Show simple item record

dc.contributor.authorGreen, Stephanieen_US
dc.contributor.editorDavid Baker; Stephanie Green; Agnieszka Stasiewicz-Bienkowskaen_US
dc.date.accessioned2018-10-12T01:33:49Z
dc.date.available2018-10-12T01:33:49Z
dc.date.issued2017en_US
dc.identifier.isbn9783319627823en_US
dc.identifier.doi10.1007/978-3-319-62782-3_6en_US
dc.identifier.urihttp://hdl.handle.net/10072/364489
dc.description.abstractThis chapter explores the ways in which vampires encapsulate the idea of the past by means of their ambiguous temporality. Prisoners of a past they can never escape, vampires are yet also able to transcend the tyranny of embodied decay. The vampire emerged as a figure of intimate predation in popular fiction during the mid- to late nineteenth-century, with Irish writer Sheridan Le Fanu’s novella Carmilla (1871), followed by compatriot Bram Stoker’s Dracula (1897). A key representational figure for exploring the ambiguities of power, in these texts the vampire features as both predator and prey. Later nineteenth-century vampire fiction contributed to a resurgence in the literary celebrations of Gothic excess that had been published at least a century earlier by Walpole, Edgeworth and Radcliffe. With their precursors, Le Fanu and Stoker convey a spectacle of European aristocracy in decline, while also evoking the idea of the past in inherently conflicted terms. The “history” of the vampire is presented in Carmilla and Dracula through multiple perspectives and interwoven chronological shifts, through which the recountability of human adventure—inflected with modern notions of reason and scientific investigation—comes face to face with the ravages of a living supernatural past. Both hosts and hostages of ancient familial legacy, immune to decay and capable of strange reproduction through intimate conquest, as Carmilla suggests, at least in fictional terms, only the vampire bloodline never dies.en_US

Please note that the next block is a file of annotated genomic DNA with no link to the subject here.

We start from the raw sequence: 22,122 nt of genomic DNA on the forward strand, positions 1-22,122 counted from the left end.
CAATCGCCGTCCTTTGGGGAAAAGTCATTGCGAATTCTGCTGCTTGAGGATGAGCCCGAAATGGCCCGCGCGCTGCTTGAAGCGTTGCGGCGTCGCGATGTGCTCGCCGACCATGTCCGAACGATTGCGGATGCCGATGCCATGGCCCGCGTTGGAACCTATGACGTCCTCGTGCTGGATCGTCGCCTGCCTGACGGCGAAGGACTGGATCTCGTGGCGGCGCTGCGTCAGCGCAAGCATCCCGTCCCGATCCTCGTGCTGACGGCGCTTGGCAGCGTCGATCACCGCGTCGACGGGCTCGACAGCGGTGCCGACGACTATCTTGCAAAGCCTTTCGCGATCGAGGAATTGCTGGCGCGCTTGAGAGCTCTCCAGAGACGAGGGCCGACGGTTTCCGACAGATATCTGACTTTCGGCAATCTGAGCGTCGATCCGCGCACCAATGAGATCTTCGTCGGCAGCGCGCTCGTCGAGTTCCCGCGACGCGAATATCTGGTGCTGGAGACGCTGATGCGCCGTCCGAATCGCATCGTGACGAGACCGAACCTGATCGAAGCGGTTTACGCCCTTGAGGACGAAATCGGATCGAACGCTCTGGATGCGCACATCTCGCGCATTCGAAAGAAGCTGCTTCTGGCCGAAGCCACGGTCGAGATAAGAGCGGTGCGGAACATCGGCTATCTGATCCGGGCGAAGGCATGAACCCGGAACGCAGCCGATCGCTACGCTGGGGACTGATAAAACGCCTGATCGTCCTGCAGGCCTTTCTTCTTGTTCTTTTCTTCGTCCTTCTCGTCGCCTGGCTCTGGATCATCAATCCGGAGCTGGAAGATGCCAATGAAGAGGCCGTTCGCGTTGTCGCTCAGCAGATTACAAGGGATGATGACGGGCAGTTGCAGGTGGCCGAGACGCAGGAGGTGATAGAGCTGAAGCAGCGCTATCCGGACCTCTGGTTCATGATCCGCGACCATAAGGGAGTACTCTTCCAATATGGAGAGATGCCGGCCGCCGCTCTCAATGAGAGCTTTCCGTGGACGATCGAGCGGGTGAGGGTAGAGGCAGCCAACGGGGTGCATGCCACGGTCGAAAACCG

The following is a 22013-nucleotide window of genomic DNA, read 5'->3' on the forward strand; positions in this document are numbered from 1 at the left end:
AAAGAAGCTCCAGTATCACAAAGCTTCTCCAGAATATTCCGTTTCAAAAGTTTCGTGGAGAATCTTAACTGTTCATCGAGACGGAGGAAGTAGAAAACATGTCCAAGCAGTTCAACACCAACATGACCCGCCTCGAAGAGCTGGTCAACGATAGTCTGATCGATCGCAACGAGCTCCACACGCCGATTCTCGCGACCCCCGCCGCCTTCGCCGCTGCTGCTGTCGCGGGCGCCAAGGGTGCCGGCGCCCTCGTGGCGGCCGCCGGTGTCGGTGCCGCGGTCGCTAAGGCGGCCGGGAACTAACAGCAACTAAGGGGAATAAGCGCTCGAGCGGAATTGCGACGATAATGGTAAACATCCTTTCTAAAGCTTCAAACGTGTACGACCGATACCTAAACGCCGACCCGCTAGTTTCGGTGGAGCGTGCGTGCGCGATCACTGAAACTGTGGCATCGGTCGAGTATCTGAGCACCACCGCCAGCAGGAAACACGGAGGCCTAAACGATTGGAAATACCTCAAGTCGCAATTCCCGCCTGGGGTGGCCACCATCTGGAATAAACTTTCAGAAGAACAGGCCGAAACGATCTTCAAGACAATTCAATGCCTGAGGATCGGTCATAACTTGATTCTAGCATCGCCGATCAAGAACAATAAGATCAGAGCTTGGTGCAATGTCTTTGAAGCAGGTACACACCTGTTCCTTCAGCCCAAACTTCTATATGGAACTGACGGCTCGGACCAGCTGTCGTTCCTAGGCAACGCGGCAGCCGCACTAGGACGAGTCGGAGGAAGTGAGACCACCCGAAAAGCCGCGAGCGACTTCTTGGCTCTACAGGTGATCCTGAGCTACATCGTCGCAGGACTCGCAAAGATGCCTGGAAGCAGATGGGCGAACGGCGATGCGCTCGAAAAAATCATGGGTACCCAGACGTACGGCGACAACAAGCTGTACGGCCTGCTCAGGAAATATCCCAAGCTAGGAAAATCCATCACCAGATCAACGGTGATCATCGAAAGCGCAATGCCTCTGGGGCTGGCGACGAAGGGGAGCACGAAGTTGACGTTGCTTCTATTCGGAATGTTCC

dc.description.peerreviewedYesen_US
dc.languageEnglishen_US
dc.publisherPalgrave Macmillanen_US
dc.publisher.placeSwitzerlanden_US
dc.relation.ispartofbooktitleHospitality, Rape and Consent in Vampire Popular Culture: Letting the Wrong One Inen_US
dc.relation.ispartofchapter6en_US
dc.relation.ispartofpagefrom89en_US
dc.relation.ispartofpageto106en_US
dc.subject.fieldofresearchStudies in Human Society not elsewhere classifieden_US
dc.subject.fieldofresearchcode169999en_US
dc.titleTime and the Vampire: The Idea of the Past in Carmilla and Draculaen_US
dc.typeBook chapteren_US
dc.type.descriptionB1 - Book Chapters (HERDC)en_US
dc.type.codeB - Book Chaptersen_US
gro.facultyArts, Education & Law Group, School of Humanities, Languages and Social Scienceen_US
gro.hasfulltextNo Full Text
gro.griffith.authorGreen, Stephanie R.


Files in this item

FilesSizeFormatView

There are no files associated with this item.

This item appears in the following Collection(s)

  • Book chapters
    Contains book chapters authored by Griffith authors.

Show simple item record